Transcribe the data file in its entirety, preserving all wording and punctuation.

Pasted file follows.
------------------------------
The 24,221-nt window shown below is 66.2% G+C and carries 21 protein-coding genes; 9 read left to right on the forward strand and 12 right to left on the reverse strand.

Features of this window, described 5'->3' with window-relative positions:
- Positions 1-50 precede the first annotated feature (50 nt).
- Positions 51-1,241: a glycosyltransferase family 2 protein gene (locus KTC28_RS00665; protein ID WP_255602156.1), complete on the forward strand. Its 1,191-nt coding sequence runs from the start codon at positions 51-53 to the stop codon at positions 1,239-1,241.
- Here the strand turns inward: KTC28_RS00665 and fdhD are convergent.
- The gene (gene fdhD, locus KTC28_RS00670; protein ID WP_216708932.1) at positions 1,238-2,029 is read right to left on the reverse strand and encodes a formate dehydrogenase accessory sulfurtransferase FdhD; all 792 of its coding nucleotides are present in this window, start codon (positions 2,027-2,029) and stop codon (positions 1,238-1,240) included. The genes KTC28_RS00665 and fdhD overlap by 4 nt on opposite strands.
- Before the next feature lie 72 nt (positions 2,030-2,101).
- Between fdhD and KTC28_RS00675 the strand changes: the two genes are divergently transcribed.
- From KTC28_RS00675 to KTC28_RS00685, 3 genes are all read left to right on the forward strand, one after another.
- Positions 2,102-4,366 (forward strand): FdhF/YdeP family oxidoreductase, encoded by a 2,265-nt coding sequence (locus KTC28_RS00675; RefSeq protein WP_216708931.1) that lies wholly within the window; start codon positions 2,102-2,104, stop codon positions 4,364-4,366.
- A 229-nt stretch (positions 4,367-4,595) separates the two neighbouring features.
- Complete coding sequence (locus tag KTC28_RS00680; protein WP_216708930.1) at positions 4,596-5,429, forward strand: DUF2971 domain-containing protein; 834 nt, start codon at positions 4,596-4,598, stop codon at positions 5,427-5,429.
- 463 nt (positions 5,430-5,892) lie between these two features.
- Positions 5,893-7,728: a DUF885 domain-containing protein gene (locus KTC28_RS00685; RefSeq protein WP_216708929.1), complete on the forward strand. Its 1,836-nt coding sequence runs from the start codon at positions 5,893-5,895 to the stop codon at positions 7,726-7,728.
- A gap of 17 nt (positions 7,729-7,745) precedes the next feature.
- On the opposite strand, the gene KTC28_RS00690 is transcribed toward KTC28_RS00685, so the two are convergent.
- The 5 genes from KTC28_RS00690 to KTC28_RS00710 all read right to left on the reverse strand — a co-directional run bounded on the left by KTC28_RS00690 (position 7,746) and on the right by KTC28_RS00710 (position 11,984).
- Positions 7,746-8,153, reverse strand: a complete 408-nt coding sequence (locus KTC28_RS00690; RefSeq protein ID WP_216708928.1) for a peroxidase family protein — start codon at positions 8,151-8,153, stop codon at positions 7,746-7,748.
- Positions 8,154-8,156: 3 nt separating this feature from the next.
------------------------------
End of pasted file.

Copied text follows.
The 24,221-nt window shown below is 66.2% G+C and carries 21 protein-coding genes; 9 read left to right on the forward strand and 12 right to left on the reverse strand.

Features of this window, described 5'->3' with window-relative positions:
- Positions 1-50 precede the first annotated feature (50 nt).
- Positions 51-1,241: a glycosyltransferase family 2 protein gene (locus KTC28_RS00665; protein ID WP_255602156.1), complete on the forward strand. Its 1,191-nt coding sequence runs from the start codon at positions 51-53 to the stop codon at positions 1,239-1,241.
- Here the strand turns inward: KTC28_RS00665 and fdhD are convergent.
- The gene (gene fdhD, locus KTC28_RS00670; protein ID WP_216708932.1) at positions 1,238-2,029 is read right to left on the reverse strand and encodes a formate dehydrogenase accessory sulfurtransferase FdhD; all 792 of its coding nucleotides are present in this window, start codon (positions 2,027-2,029) and stop codon (positions 1,238-1,240) included. The genes KTC28_RS00665 and fdhD overlap by 4 nt on opposite strands.
- Before the next feature lie 72 nt (positions 2,030-2,101).
- Between fdhD and KTC28_RS00675 the strand changes: the two genes are divergently transcribed.
- From KTC28_RS00675 to KTC28_RS00685, 3 genes are all read left to right on the forward strand, one after another.
- Positions 2,102-4,366 (forward strand): FdhF/YdeP family oxidoreductase, encoded by a 2,265-nt coding sequence (locus KTC28_RS00675; RefSeq protein WP_216708931.1) that lies wholly within the window; start codon positions 2,102-2,104, stop codon positions 4,364-4,366.
- A 229-nt stretch (positions 4,367-4,595) separates the two neighbouring features.
- Complete coding sequence (locus tag KTC28_RS00680; protein WP_216708930.1) at positions 4,596-5,429, forward strand: DUF2971 domain-containing protein; 834 nt, start codon at positions 4,596-4,598, stop codon at positions 5,427-5,429.
- 463 nt (positions 5,430-5,892) lie between these two features.
- Positions 5,893-7,728: a DUF885 domain-containing protein gene (locus KTC28_RS00685; RefSeq protein WP_216708929.1), complete on the forward strand. Its 1,836-nt coding sequence runs from the start codon at positions 5,893-5,895 to the stop codon at positions 7,726-7,728.
- A gap of 17 nt (positions 7,729-7,745) precedes the next feature.
- On the opposite strand, the gene KTC28_RS00690 is transcribed toward KTC28_RS00685, so the two are convergent.
- The 5 genes from KTC28_RS00690 to KTC28_RS00710 all read right to left on the reverse strand — a co-directional run bounded on the left by KTC28_RS00690 (position 7,746) and on the right by KTC28_RS00710 (position 11,984).
- Positions 7,746-8,153, reverse strand: a complete 408-nt coding sequence (locus KTC28_RS00690; RefSeq protein ID WP_216708928.1) for a peroxidase family protein — start codon at positions 8,151-8,153, stop codon at positions 7,746-7,748.
- Positions 8,154-8,156: 3 nt separating this feature from the next.